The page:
Rifondazione Communista (headed by Fausto Bertinotti). Bertinotti <u> claims </u&gt to still believe in the total public control of private property and other market activities. But, in practice, the individual members of his party tend to be ferociously anti-war and anti-Berlusconi and have not offered much in the way of a positive vision with regard to the direction of the country.

UDEUR: another group of ex-Christian Democrats. They are more moderate than the Margherita and have often threatened to switch sides. It is difficult to tell where they will fall on any particular issue. But they will always abide by the interests of the Vatican.

As I said before, to understand the results of the recent elections, you have to realize that Italy is divided into only 20 regions which will now be headed by Presidents (governors) who are members of the center-left coalition. That is to say, 80% of the country will be in the hands of l’Unione. The equivalent situation in the US would be the Democratic Party suddenly winning control of forty governorships after a single election. Considering, also, that Berlusconi himself campaigned heavily in all regions for the Polo (as did Romano Prodi for l’Unione), that is a devastating, if not exactly catastropic and irrecuperable, defeat for the CdL.

And here’s some other interesting data which I’ve been able to gather from various sources. According to the DS’s exit polls, on a national level the center-left has taken 52.3% of the overall vote against a miserable 44.1% for the Cdl. Just before the election, Berlusconi had repeatedly insisted that the national-level data would tell the true story about how the public views the two sides and that the Cdl was absolutly certain to win the popular vote by a substantial margin. Well, the voters have spoken and the outlook is bleak indeed for next year’s presidentials if this years regionals are any indication . Berlusconi, of course, knows they are, but won’t do the responsible thing and resign because that would mean the effective collapse of the entire center-right coalition and probably the death of Forza Italia as a significant political entity.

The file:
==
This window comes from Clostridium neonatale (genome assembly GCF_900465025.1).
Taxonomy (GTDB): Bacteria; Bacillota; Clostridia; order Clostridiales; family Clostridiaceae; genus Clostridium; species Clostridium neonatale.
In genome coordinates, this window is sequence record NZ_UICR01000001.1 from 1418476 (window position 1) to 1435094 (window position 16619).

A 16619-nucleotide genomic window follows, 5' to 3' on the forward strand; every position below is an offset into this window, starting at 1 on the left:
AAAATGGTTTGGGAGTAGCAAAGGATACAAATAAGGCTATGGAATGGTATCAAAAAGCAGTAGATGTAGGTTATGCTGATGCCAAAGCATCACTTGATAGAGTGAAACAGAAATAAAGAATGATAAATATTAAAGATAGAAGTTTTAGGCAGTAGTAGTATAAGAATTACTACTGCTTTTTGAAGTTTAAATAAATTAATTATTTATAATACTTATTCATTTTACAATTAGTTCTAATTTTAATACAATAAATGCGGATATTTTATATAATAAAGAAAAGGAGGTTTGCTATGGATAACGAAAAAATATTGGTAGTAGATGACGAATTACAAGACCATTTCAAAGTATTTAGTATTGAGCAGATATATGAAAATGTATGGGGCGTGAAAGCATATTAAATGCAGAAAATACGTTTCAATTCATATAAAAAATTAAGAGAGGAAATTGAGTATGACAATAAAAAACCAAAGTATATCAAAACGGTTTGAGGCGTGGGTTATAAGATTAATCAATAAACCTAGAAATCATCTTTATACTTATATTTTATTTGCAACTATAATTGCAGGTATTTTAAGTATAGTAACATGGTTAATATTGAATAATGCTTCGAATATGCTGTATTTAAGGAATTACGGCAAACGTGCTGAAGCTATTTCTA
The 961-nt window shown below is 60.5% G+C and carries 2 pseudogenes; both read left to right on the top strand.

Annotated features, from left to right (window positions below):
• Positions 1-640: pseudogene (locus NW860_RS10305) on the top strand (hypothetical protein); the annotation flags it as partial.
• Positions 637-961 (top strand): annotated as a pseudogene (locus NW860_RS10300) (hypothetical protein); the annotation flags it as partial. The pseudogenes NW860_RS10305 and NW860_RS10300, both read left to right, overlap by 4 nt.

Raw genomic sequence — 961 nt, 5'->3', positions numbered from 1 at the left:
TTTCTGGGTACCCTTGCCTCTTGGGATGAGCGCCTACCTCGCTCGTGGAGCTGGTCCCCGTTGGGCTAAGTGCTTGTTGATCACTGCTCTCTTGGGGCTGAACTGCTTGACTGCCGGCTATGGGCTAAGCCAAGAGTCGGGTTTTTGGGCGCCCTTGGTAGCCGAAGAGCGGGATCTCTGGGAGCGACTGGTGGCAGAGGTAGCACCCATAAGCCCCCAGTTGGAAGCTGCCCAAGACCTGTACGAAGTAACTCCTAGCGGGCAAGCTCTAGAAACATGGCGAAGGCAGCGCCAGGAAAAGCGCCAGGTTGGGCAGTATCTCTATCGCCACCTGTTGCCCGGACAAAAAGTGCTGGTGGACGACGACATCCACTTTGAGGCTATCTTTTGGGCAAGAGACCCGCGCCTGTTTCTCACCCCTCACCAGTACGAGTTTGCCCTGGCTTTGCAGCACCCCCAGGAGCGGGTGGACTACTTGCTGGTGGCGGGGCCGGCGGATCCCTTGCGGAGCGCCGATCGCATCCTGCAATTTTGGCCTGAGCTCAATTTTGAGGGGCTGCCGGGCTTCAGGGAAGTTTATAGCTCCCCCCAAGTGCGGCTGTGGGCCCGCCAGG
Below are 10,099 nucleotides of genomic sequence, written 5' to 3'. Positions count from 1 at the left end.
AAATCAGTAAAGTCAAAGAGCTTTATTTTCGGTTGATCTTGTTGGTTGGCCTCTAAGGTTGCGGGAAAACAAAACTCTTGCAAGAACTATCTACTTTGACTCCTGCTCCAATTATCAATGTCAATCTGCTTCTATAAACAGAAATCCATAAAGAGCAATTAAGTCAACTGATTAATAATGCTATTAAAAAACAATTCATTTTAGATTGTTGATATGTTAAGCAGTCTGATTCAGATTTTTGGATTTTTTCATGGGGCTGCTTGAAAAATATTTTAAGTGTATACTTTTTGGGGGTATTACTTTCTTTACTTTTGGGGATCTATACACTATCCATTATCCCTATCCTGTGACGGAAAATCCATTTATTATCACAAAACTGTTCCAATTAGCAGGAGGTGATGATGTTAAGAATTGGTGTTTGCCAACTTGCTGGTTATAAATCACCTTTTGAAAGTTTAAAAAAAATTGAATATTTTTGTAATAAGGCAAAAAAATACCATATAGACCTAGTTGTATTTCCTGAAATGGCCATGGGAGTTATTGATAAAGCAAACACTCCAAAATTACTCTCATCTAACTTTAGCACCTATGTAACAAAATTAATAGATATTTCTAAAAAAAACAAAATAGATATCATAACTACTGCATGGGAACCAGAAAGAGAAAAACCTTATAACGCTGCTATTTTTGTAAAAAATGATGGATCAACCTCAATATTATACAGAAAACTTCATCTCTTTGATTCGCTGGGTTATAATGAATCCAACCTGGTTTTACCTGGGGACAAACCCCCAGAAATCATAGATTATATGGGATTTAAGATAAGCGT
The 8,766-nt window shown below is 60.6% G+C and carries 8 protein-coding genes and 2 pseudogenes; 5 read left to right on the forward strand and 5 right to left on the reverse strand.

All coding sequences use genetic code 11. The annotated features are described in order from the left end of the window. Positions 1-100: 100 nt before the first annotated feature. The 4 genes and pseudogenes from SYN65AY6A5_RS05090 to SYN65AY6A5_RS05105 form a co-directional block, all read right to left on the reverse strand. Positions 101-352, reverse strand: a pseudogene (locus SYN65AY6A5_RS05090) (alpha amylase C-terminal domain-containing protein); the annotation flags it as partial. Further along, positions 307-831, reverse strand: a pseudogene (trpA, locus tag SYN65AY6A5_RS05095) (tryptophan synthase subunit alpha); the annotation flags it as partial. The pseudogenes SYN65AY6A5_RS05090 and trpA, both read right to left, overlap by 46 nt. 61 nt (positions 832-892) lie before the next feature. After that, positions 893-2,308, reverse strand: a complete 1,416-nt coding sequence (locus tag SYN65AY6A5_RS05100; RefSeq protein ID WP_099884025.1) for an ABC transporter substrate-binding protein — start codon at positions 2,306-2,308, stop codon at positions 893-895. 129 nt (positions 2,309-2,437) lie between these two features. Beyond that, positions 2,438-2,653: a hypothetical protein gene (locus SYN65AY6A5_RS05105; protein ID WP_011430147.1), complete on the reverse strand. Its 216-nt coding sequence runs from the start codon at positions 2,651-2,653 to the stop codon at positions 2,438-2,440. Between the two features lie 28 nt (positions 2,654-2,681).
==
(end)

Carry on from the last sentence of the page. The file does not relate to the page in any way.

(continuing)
Turnout was not excepionally high by Italian (or European) standards but, as usual, it puts the US to shame. 71.4% of eligible voters cast their votes which was a dropoff of 1.6% from the 2000 regional elections. And all this in the middle of nine days of mourning for the death of the Bishop of Rome!! Striking indeed.

Romani Prodi put it this way, according to l’Unità:

The Italian people are asking us to prepare ourselves to govern the country.

And, according to Piero Fassino (DS):

The Union has won in an incontestible manner. Berlusconi’s majority is no longer recognized by the majority of Italians.

The reation on the right? Francesco Storace, who before the vote made this onimous prediction, “If we (the center-right) lose Lazio, Prodi will be the next Premier”, described the defeat as “a hecatomb for us in all of Italy.”

Here’s a breakdown of the results in the most important regions (i.e. the regions that were undecided before the election):  
Lazio:

Marazzo (center-left) 51.2%

Storace (center-right) 46.9%
Piemonte:
Bresso (center-left) 50.5%
Ghigo (center-right) 47.5%
Puglia:    
Vendola (center-left) 51.2%
Fitto: (center-right) 47.9%

The center-right has won only in Lombardy and Veneto. To give you some idea of what this means: losing one of those two would be comparable to George W. Bush losing Texas.

I’m predicting anticipated elections or a vote-of-no-confidence by the end of the year.